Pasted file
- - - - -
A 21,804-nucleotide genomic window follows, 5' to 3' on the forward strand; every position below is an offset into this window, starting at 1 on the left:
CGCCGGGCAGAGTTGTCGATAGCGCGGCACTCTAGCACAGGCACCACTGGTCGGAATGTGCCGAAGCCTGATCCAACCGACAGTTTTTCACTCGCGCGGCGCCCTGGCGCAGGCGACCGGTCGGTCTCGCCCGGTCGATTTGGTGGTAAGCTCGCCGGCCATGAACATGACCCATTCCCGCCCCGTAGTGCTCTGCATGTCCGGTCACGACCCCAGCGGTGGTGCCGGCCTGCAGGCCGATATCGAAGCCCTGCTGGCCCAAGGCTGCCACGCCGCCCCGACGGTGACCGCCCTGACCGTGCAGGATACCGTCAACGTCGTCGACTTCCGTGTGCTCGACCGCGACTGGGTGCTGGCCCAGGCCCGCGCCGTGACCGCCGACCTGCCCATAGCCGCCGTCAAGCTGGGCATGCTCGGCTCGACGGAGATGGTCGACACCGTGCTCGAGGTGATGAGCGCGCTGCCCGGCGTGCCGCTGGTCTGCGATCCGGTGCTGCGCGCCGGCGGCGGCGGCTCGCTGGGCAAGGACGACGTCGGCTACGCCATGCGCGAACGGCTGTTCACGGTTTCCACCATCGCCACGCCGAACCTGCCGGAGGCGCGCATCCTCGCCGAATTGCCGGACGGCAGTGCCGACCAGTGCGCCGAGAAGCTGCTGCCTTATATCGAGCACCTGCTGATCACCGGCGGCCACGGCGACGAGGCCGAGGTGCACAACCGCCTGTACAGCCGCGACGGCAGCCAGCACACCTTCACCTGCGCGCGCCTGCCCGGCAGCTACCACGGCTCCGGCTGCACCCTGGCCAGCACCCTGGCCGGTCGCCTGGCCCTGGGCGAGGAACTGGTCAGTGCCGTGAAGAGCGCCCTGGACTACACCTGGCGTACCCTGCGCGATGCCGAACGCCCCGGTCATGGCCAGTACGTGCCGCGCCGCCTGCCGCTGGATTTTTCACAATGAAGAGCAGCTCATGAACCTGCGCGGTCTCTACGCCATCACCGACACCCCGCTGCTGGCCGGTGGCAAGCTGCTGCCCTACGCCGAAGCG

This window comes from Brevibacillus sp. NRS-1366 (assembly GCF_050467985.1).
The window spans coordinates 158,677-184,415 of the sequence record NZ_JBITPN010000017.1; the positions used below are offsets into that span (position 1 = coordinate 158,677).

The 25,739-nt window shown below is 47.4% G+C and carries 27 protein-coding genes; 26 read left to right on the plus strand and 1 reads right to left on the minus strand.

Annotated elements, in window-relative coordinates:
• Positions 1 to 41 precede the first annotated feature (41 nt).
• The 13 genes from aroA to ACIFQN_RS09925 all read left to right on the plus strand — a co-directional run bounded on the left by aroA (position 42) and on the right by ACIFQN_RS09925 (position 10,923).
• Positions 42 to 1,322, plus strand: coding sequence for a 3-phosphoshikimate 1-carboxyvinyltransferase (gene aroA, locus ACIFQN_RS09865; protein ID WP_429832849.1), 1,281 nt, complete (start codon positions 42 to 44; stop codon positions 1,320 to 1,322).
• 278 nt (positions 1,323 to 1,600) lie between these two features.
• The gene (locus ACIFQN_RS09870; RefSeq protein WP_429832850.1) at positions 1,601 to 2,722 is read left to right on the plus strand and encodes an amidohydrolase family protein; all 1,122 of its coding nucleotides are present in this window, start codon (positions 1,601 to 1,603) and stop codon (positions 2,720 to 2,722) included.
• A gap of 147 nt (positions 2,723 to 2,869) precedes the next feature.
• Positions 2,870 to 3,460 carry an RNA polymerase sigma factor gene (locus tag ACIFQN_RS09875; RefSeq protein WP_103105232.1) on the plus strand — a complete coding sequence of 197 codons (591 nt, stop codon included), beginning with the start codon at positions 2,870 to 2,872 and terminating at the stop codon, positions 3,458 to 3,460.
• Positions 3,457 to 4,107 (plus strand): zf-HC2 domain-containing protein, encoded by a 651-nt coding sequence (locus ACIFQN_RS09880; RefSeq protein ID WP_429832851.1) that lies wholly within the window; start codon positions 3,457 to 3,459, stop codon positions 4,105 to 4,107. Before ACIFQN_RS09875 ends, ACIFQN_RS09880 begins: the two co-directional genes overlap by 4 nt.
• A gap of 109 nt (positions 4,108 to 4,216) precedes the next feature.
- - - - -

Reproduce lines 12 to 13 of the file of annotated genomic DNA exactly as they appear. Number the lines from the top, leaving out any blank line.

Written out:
• A gap of 147 nt (positions 2,723 to 2,869) precedes the next feature.
• Positions 2,870 to 3,460 carry an RNA polymerase sigma factor gene (locus tag ACIFQN_RS09875; RefSeq protein WP_103105232.1) on the plus strand — a complete coding sequence of 197 codons (591 nt, stop codon included), beginning with the start codon at positions 2,870 to 2,872 and terminating at the stop codon, positions 3,458 to 3,460.